New research of 2,000 office workers has revealed the average time spent working from a laptop each day, is four hours and 36 minutes. In addition, workers look at their mobile phone screen for an average of four hours 30 minutes, and watch TV for three hours, every day. This equates to TWELVE hours of screen time a day, or SIXTY hours in a working week.

The Specsavers survey highlights the detrimental impact excessive screen time is having on eyesight. Eight in ten (84 percent) believe their eyesight is suffering as a direct result of the amount of time they spend looking at screens.

The survey revealed that over a quarter (29 percent) have to enlarge the font size on their mobile phone so they can read it clearly and half (49 percent) confess they’re forced to zoom in on images to see them clearly. Meanwhile, 28 percent regularly squint at the screen – all of which are tell-tale signs of presbyopia and may mean people need glasses.

Yet the survey suggests workers first reach for their phone at around 7.00am in the morning, and do not put it down until nearly 10.30pm in the evening.

While 83 percent of the respondents quizzed admitted they start scrolling before they kiss their partner good morning, 65 percent look at their mobile before they’ve even stretched, yawned (70 percent) or gone to the loo (53 percent). Meanwhile, more than six in ten (63 percent) admit the first thing they do when they open their eyes in the morning is check their work emails.

Despite this, over three-quarters (77 percent) of workers have not yet accessed their free eyecare vouchers or tests. The survey indicates this might be because more than half (57 percent) were not aware that employees who use screens for their work should be offered a free eye test by their employer.

More than half (51 percent) of hybrid workers admitted they were unaware there were entitled to an eye test from their current employer as part of their flexible working set up.

Giles Edmonds, clinical services director at Specsavers said, commented:

Our eyes are not designed to be fixed on a single object for a long period of time, especially smaller format laptops, tablets or smart devices. They may feel uncomfortable, sore, tired and even start to itch or burn. In rare cases, dry eyes syndrome can lead to more serious eye issues. But the good news is that there are some simple solutions that can easily prevent eye strain and irritation.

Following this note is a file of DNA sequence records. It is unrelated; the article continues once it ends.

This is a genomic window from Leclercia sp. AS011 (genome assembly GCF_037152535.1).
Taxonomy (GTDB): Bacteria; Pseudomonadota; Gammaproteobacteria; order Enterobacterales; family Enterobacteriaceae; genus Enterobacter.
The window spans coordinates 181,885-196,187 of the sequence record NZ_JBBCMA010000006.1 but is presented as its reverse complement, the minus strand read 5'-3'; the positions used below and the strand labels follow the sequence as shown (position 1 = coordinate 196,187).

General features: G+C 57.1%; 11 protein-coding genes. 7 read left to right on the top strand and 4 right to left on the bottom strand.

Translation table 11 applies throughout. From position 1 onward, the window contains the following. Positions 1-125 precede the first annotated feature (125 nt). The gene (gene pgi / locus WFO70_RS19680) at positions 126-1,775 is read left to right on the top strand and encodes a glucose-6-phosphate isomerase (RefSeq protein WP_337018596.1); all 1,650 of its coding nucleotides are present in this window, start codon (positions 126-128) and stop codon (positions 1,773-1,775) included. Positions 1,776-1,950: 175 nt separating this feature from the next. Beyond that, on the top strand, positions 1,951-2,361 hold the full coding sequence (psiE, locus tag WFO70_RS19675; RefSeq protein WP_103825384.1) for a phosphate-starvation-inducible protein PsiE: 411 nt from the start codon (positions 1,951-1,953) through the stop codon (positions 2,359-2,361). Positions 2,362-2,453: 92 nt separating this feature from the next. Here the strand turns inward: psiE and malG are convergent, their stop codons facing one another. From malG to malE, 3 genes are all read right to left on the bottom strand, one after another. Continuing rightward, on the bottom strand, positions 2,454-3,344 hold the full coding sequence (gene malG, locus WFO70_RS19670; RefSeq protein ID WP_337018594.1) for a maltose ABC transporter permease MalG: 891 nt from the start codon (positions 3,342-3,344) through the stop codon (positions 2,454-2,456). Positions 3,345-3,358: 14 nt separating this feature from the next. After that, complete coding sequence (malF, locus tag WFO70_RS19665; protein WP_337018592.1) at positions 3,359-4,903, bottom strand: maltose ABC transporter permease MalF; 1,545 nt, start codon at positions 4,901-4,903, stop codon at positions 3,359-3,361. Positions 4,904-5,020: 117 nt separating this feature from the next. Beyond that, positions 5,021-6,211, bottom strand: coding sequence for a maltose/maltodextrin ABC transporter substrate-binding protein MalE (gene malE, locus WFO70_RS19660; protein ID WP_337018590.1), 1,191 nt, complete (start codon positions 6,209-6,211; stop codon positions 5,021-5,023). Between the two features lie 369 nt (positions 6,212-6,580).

Giles Edmonds, clinical services director at Specsavers

Tips from Giles  on how to keep your eyes healthy when working

  • Rest your eyes – Follow the 20:20:20 rule: look up from your screen every 20 minutes and look at something 20 feet away for at least 20 seconds. Looking into the distance helps relax the focusing muscles of your eyes, which in turn reduces eye fatigue.
  • Adjust your workstation – Adjusting your screen settings to ensure that the brightness and contrast are balanced correctly can help, as well as making fonts larger. Also, be mindful of how your workstation is positioned. Adjust your screen so it is 15-20 degrees below eye level and around 50-70cm away from the eyes and make sure your room is properly lit to avoid squinting.
  • Reduce glare – Reflections on your computer screen can cause glare and lead to eye strain. Try reducing this by attaching an anti-glare screen to your monitor or laptop to avoid external light shining onto the screen. Glasses wearers can also have lenses treated with an anti-glare coating to help limit the impact of light reflections on your eyes to reduce eye strain.
Editor at Workplace Wellbeing Professional | Website | + posts

Joanne is the editor for Workplace Wellbeing Professional and has a keen interest in promoting the safety and wellbeing of the global workforce. After earning a bachelor's degree in English literature and media studies, she taught English in China and Vietnam for two years. Before joining Work Well Pro, Joanne worked as a marketing coordinator for luxury property, where her responsibilities included blog writing, photography, and video creation.